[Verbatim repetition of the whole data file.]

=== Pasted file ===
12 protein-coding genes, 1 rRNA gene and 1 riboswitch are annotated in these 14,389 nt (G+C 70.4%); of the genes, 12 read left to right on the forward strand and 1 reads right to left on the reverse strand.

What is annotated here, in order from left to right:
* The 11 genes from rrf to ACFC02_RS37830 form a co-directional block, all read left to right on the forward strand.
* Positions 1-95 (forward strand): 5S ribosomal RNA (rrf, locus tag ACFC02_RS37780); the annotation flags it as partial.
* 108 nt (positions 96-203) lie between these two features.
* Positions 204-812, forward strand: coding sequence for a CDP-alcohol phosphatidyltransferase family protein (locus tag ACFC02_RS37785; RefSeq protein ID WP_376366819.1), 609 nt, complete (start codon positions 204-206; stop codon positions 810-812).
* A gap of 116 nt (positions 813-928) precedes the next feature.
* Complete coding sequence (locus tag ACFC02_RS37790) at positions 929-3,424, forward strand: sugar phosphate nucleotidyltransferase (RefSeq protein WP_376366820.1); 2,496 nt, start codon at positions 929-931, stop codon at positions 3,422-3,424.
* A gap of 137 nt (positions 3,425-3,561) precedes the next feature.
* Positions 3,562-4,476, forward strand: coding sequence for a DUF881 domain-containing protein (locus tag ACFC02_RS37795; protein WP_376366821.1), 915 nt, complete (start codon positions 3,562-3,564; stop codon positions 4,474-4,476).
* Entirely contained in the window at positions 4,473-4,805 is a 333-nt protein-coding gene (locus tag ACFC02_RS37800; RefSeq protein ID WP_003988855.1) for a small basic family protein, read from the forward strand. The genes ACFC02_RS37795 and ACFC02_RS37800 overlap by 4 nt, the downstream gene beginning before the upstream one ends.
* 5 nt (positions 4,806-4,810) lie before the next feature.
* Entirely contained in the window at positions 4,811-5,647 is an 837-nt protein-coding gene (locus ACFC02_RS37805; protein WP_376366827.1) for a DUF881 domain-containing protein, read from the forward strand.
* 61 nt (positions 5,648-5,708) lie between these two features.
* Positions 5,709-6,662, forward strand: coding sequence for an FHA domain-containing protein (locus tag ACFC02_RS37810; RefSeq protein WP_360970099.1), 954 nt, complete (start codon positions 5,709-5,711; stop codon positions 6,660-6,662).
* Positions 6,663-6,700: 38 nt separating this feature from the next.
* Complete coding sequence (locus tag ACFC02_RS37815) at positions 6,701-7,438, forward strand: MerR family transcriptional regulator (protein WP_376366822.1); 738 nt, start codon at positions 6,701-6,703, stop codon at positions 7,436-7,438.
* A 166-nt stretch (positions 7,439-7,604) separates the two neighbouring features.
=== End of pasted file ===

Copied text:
12 protein-coding genes, 1 rRNA gene and 1 riboswitch are annotated in these 14,389 nt (G+C 70.4%); of the genes, 12 read left to right on the forward strand and 1 reads right to left on the reverse strand.

What is annotated here, in order from left to right:
* The 11 genes from rrf to ACFC02_RS37830 form a co-directional block, all read left to right on the forward strand.
* Positions 1-95 (forward strand): 5S ribosomal RNA (rrf, locus tag ACFC02_RS37780); the annotation flags it as partial.
* 108 nt (positions 96-203) lie between these two features.
* Positions 204-812, forward strand: coding sequence for a CDP-alcohol phosphatidyltransferase family protein (locus tag ACFC02_RS37785; RefSeq protein ID WP_376366819.1), 609 nt, complete (start codon positions 204-206; stop codon positions 810-812).
* A gap of 116 nt (positions 813-928) precedes the next feature.
* Complete coding sequence (locus tag ACFC02_RS37790) at positions 929-3,424, forward strand: sugar phosphate nucleotidyltransferase (RefSeq protein WP_376366820.1); 2,496 nt, start codon at positions 929-931, stop codon at positions 3,422-3,424.
* A gap of 137 nt (positions 3,425-3,561) precedes the next feature.
* Positions 3,562-4,476, forward strand: coding sequence for a DUF881 domain-containing protein (locus tag ACFC02_RS37795; protein WP_376366821.1), 915 nt, complete (start codon positions 3,562-3,564; stop codon positions 4,474-4,476).
* Entirely contained in the window at positions 4,473-4,805 is a 333-nt protein-coding gene (locus tag ACFC02_RS37800; RefSeq protein ID WP_003988855.1) for a small basic family protein, read from the forward strand. The genes ACFC02_RS37795 and ACFC02_RS37800 overlap by 4 nt, the downstream gene beginning before the upstream one ends.
* 5 nt (positions 4,806-4,810) lie before the next feature.
* Entirely contained in the window at positions 4,811-5,647 is an 837-nt protein-coding gene (locus ACFC02_RS37805; protein WP_376366827.1) for a DUF881 domain-containing protein, read from the forward strand.
* 61 nt (positions 5,648-5,708) lie between these two features.
* Positions 5,709-6,662, forward strand: coding sequence for an FHA domain-containing protein (locus tag ACFC02_RS37810; RefSeq protein WP_360970099.1), 954 nt, complete (start codon positions 5,709-5,711; stop codon positions 6,660-6,662).
* Positions 6,663-6,700: 38 nt separating this feature from the next.
* Complete coding sequence (locus tag ACFC02_RS37815) at positions 6,701-7,438, forward strand: MerR family transcriptional regulator (protein WP_376366822.1); 738 nt, start codon at positions 6,701-6,703, stop codon at positions 7,436-7,438.
* A 166-nt stretch (positions 7,439-7,604) separates the two neighbouring features.